Tim Burton hasn’t been delivering on quality as he once was, so it’s become a rare occasion that he’s able to deliver on something genuinely entertaining. “Miss Peregrime’s” is one of the darkest Burton films ever directed, and while it’s touted toward children, it definitely skirts the edges quite often. That’s mainly due to the creepy villains that make a point of eating children’s eyes, amounting to some of the most horrific material in an otherwise darkly fantastic drama.
When Jacob discovers clues to a mystery that spans different worlds and times, he finds a magical place known as Miss Peregrine’s Home for Peculiar Children. But the mystery and danger deepen as he gets to know the residents and learns about their special powers… and their powerful enemies. Ultimately, Jacob discovers that only his own special “peculiarity” can save his new friends.
Burton’s take on “Miss Peregrime’s” imagines a world stuck in a perpetual loop where they can never really find a way out of the tragedy that befalls them. When Jake finds the home for peculiar children, he finds a subset of society that thrives on weird, unique and sometimes menacing young children looking for their place in the world. Once Jake finds his place among the “peculiars,” he becomes the only thing standing between them and ultimate death at the hands of the Hollows. These are beings consumed by science that become monsters, and the only way they can survive is by eating the eyeballs of peculiars. They have the ability to remain invisible to the naked eye, and Burton takes advantage of their abilities and menacing presence very often.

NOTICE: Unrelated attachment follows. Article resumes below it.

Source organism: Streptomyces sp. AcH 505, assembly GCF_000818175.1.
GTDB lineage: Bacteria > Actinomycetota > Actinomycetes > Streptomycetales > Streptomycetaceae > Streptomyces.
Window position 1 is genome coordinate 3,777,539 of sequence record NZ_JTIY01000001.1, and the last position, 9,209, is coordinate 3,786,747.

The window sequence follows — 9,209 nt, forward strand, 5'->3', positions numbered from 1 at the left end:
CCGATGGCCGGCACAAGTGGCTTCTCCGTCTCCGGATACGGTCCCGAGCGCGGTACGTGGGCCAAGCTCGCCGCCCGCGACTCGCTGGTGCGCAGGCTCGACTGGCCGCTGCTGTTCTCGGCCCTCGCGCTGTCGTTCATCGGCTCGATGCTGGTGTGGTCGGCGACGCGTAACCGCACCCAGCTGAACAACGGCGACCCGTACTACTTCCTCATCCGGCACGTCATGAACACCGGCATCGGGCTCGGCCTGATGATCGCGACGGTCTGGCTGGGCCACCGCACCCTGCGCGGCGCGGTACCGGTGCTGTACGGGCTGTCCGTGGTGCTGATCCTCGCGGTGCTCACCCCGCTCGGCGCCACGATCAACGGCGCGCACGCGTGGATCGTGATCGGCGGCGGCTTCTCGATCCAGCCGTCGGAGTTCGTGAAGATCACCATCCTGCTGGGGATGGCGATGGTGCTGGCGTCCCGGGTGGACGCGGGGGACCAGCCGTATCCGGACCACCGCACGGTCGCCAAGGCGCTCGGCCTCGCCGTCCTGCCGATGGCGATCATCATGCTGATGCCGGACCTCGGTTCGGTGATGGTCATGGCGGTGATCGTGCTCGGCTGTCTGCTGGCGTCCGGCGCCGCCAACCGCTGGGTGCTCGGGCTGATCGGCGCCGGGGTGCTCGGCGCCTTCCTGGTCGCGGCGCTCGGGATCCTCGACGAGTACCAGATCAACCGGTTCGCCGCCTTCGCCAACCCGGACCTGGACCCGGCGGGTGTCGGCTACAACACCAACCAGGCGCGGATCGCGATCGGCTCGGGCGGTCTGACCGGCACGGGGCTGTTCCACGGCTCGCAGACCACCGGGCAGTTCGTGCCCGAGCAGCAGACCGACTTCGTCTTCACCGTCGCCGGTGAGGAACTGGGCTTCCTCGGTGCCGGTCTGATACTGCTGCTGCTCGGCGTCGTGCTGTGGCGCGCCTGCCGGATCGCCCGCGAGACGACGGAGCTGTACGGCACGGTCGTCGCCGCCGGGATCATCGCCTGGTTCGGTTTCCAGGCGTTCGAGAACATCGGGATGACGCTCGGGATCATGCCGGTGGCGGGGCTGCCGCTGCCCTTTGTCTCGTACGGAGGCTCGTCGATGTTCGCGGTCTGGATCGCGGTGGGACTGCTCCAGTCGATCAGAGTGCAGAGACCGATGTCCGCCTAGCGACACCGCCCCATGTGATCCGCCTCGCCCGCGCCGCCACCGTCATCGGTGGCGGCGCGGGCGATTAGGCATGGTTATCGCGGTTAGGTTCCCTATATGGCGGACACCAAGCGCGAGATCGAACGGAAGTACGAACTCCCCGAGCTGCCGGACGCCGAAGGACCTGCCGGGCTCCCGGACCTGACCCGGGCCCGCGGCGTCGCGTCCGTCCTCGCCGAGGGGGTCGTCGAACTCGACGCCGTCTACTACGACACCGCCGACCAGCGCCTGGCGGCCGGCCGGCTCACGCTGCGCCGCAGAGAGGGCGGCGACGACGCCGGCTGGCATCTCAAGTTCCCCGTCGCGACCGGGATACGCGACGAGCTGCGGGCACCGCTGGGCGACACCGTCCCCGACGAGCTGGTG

There are some great unnerving scenes of unnerving tension, especially with Samuel L. Jackson who steals the film as the resident villain Barron. The cinematography is especially impressive, as Burton imagines such a bizarre and Gothic world that feels like an endless dream sequence. There’s great privilege with great powers, but the powers are also something of a burden within the confines of the universe established. Burton is able grab stellar performances from folks like Asa Butterfield, Eva Green, Chris O’Dowd and Ella Purnell, who is one of Burton’s loveliest cinematic female protagonists to date. “Miss Peregrime’s Home for Peculiar Children” certainly won’t win everyone over, but I enjoyed it a great deal for its originality, interesting ideas about time travel and subtle social commentary.